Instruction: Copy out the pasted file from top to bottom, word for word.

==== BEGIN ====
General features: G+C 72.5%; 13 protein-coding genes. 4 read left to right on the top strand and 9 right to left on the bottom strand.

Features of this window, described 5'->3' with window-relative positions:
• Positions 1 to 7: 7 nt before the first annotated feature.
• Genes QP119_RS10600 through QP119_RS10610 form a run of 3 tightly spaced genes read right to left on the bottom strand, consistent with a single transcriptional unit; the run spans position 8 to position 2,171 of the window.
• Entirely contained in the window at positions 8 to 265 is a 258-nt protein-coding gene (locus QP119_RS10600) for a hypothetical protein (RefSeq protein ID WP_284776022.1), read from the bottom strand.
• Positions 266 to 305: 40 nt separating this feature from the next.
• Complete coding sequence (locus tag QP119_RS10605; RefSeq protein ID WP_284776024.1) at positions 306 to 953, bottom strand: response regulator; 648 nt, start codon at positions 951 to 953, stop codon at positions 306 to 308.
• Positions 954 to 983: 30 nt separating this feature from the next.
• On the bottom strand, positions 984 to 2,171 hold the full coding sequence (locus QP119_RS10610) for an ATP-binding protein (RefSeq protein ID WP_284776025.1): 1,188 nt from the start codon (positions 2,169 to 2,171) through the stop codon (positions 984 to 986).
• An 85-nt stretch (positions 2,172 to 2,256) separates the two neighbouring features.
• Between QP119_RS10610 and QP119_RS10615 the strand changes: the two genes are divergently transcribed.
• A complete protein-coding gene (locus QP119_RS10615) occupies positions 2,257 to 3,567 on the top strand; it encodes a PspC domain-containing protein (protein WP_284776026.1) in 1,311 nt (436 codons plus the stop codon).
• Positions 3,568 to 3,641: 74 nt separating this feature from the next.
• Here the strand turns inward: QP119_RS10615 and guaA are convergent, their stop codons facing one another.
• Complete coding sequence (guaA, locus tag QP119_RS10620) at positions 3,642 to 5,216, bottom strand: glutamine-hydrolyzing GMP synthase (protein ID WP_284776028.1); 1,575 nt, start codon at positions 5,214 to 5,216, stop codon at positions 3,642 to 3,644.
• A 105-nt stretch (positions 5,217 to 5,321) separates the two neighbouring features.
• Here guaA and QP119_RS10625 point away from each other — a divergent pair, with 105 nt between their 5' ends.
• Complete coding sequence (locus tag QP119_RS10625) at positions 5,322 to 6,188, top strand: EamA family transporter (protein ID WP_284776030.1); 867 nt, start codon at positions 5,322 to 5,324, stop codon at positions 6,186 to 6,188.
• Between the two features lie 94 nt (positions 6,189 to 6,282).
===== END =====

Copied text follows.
General features: G+C 72.5%; 13 protein-coding genes. 4 read left to right on the top strand and 9 right to left on the bottom strand.

Features of this window, described 5'->3' with window-relative positions:
• Positions 1 to 7: 7 nt before the first annotated feature.
• Genes QP119_RS10600 through QP119_RS10610 form a run of 3 tightly spaced genes read right to left on the bottom strand, consistent with a single transcriptional unit; the run spans position 8 to position 2,171 of the window.
• Entirely contained in the window at positions 8 to 265 is a 258-nt protein-coding gene (locus QP119_RS10600) for a hypothetical protein (RefSeq protein ID WP_284776022.1), read from the bottom strand.
• Positions 266 to 305: 40 nt separating this feature from the next.
• Complete coding sequence (locus tag QP119_RS10605; RefSeq protein ID WP_284776024.1) at positions 306 to 953, bottom strand: response regulator; 648 nt, start codon at positions 951 to 953, stop codon at positions 306 to 308.
• Positions 954 to 983: 30 nt separating this feature from the next.
• On the bottom strand, positions 984 to 2,171 hold the full coding sequence (locus QP119_RS10610) for an ATP-binding protein (RefSeq protein ID WP_284776025.1): 1,188 nt from the start codon (positions 2,169 to 2,171) through the stop codon (positions 984 to 986).
• An 85-nt stretch (positions 2,172 to 2,256) separates the two neighbouring features.
• Between QP119_RS10610 and QP119_RS10615 the strand changes: the two genes are divergently transcribed.
• A complete protein-coding gene (locus QP119_RS10615) occupies positions 2,257 to 3,567 on the top strand; it encodes a PspC domain-containing protein (protein WP_284776026.1) in 1,311 nt (436 codons plus the stop codon).
• Positions 3,568 to 3,641: 74 nt separating this feature from the next.
• Here the strand turns inward: QP119_RS10615 and guaA are convergent, their stop codons facing one another.
• Complete coding sequence (guaA, locus tag QP119_RS10620) at positions 3,642 to 5,216, bottom strand: glutamine-hydrolyzing GMP synthase (protein ID WP_284776028.1); 1,575 nt, start codon at positions 5,214 to 5,216, stop codon at positions 3,642 to 3,644.
• A 105-nt stretch (positions 5,217 to 5,321) separates the two neighbouring features.
• Here guaA and QP119_RS10625 point away from each other — a divergent pair, with 105 nt between their 5' ends.
• Complete coding sequence (locus tag QP119_RS10625) at positions 5,322 to 6,188, top strand: EamA family transporter (protein ID WP_284776030.1); 867 nt, start codon at positions 5,322 to 5,324, stop codon at positions 6,186 to 6,188.
• Between the two features lie 94 nt (positions 6,189 to 6,282).